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MDC plans mass action to force Mugabe out

The Movement for Democratic Change was left with no option but to organise mass action to force President Robert Mugabe out after the Zimbabwe African National Union-Patriotic Front leader insisted his party would not participate in inter-party talks until after the courts had ruled on the MDC’s legal challenge of the presidential elections.  

ZANU-PF had called for the suspension of the talks because of the court challenge but one of the facilitators Nigerian President Olusegun Obasanjo had said the talks would continue even if he had to come to Harare to make this happen.

Mugabe, however, insisted that his party would not participate.

MDC president Morgan Tsvangirai said mass action now appeared to be the only feasible alternative left for the opposition party.

“We have come to a stage where non-violent action has to be taken. It is evident that mass action is unavoidable. It is now inevitable,” Tsvangirai said.

“The people are refusing to accept Mugabe as their president and as a responsible leadership we are going to channel their emotions in a positive way that will resolve the crisis this country is in.”

His advisor Gandi Mudzingwa said the objective of mass action would be to make the country ungovernable and create an imperative for an election rerun by forcing Mugabe from office.

But he conceded that the party needed at least six months to prepare the groundwork.

Political analyst Brian Raftopoulos said that the MDC did not have the muscle to mount effective mass action.

ZANU-PF, he said, had succeeded in neutralizing influential civic groups that were key to a successful mobilisation effort and had the MDC and its leadership very much on the ropes.

 

Full cable:

Viewing cable 02HARARE1219, TSVANGIRAI VOWS MASS ACTION; MUGABE WARNS MDC

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Reference ID

Created

Released

Classification

Origin

02HARARE1219

2002-05-21 14:09

2011-08-30 01:44

CONFIDENTIAL

Embassy Harare

This record is a partial extract of the original cable. The full text of the original cable is not available.

C O N F I D E N T I A L SECTION 01 OF 03 HARARE 001219

 

SIPDIS

 

NSC FOR SENIOR AFRICA DIRECTOR JENDAYI FRAZER

LONDON FOR CGURNEY

PARIS FOR CNEARY

NAIROBI FOR PFLAUMER

 

E.O. 12958: DECL: 05/21/2012

TAGS: PGOV ASEC ZI

SUBJECT: TSVANGIRAI VOWS MASS ACTION; MUGABE WARNS MDC

AGAINST IT

 

REF: A) HARARE 1151 B) HARARE 1136 AND PREVIOUS

 

Classified By: political section chief Matt Harrington.

Reasons: 1.5 (B) and (D).

 

Summary

——-

 

1. (C) The talks between ZANU-PF and the MDC have collapsed

for now, as President Mugabe insisted the ruling party would

not participate until after the courts rule on the

opposition’s legal challenge of the presidential election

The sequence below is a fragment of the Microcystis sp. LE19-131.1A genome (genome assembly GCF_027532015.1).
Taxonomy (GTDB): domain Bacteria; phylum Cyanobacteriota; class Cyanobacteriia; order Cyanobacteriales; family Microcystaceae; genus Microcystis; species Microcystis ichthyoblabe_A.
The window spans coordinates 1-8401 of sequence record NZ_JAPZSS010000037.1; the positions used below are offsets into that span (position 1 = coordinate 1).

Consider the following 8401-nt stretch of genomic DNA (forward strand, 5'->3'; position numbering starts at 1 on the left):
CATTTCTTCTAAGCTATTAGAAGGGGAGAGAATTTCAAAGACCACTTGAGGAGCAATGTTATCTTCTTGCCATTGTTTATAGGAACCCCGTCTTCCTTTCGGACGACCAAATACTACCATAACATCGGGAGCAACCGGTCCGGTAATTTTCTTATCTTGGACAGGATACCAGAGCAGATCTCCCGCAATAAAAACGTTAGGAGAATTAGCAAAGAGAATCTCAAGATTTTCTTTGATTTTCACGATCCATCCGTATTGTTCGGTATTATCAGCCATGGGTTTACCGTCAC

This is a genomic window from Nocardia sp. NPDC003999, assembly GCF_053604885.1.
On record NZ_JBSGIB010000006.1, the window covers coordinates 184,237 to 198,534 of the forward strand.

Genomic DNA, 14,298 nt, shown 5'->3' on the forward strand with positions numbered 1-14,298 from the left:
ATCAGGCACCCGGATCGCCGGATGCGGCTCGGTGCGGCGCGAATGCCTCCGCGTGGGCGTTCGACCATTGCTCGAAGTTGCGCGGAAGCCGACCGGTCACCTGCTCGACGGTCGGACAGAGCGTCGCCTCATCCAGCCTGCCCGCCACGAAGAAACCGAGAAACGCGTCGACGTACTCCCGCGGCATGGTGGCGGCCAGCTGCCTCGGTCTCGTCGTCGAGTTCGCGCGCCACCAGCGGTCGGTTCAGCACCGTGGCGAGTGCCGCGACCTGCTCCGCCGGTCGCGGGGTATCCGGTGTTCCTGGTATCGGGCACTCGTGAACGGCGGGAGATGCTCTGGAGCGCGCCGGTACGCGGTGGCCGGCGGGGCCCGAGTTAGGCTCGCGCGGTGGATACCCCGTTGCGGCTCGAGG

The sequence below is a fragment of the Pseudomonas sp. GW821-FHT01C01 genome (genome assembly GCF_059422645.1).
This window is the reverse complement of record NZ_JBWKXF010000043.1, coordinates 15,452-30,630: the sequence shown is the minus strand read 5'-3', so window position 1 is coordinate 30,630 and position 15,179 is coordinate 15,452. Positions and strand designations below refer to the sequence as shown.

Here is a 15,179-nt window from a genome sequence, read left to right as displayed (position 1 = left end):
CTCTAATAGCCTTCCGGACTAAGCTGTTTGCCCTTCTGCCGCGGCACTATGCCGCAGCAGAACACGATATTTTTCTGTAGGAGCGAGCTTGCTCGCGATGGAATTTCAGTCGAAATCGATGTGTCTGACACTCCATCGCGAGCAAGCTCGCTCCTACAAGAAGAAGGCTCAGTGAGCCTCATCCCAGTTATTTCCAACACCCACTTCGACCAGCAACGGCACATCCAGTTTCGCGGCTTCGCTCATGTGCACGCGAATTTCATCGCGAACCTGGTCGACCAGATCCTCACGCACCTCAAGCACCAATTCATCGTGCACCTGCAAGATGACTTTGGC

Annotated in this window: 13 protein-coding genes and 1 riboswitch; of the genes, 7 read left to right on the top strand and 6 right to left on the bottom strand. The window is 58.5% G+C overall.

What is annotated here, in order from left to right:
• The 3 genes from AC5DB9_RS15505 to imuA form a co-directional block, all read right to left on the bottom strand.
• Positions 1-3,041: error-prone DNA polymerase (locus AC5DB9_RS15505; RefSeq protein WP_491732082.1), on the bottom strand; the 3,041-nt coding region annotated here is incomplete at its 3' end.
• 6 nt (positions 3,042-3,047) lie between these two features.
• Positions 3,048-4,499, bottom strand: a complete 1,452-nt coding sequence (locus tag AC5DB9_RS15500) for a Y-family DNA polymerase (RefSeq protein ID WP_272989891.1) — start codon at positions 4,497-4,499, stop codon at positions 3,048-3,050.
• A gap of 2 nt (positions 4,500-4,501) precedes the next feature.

results. MDC leader Morgan Tsvangirai subsequently declared

that mass action is now unavoidable and inevitable since the

population is “combative and defiant” and refused to

recognize Mugabe’s legitimacy. The objective of mass action

would be to make the country ungovernable and force a new

election, but an MDC advisor said the party needed at least

six more months to lay sufficient groundwork for such an

effort to be successful. An independent political analyst

thought that the MDC would not be able to sustain effective

mass action and should concentrate instead on strengthening

its own structures, devising appealing policy alternatives,

and intensifying efforts to build bridges to the continent,

particulary to South Africa. Taking these steps, while

letting food shortages and economic decline take their

inevitable toll on the current government, might be the best

of Tsvangirai’s narrowing options. End Summary.

 

Interparty talks collapse

————————-

 

2. (C) After several days of energetic attempts by the

South African and Nigerian facilitators to jump start the

nascent dialogue between ZANU-PF and the MDC, it appears that

the talks have collapsed before they ever really began. As

reported in reftels, the ruling party requested a suspension

of the dialogue (which had, to date, produced only an

agreement on agenda items) until the MDC’s legal challenge of

the election results was completed, and President Mugabe

refused to budge from this position in a subsequent

discussion with the facilitators. We understand that MDC

leader Morgan Tsvangirai plans to phone Nigerian President

Obasanjo, presumably to follow up on the latter’s promise to

travel to Harare personally to ensure continuation of the

dialogue.

 

3. (C) Prominent political analyst (and occasional advisor

to the MDC leadership)Brian Raftopoulos told us that the MDC

needs the talks more than the ruling party. The dialogue

gives the MDC visibility, and the longer the opposition party

is out of the public spotlight, the more they lose

credibility and relevance.

 

Mass action “inevitable”

————————

 

4. (C) In a May 18 interview with an independent weekly

newspaper, MDC President Morgan Tsvangirai said mass action

now appears to be the only feasible alternative left for the

opposition party. “We have come to a stage where non-violent

action has to be taken. It is evident that mass action is

unavoidable. It is now inevitable.”   He reiterated some of

the points that he made with us on May 14 (reftel), namely

that the party has engaged in nationwide consultations on the

way forward, and that the mood around the country is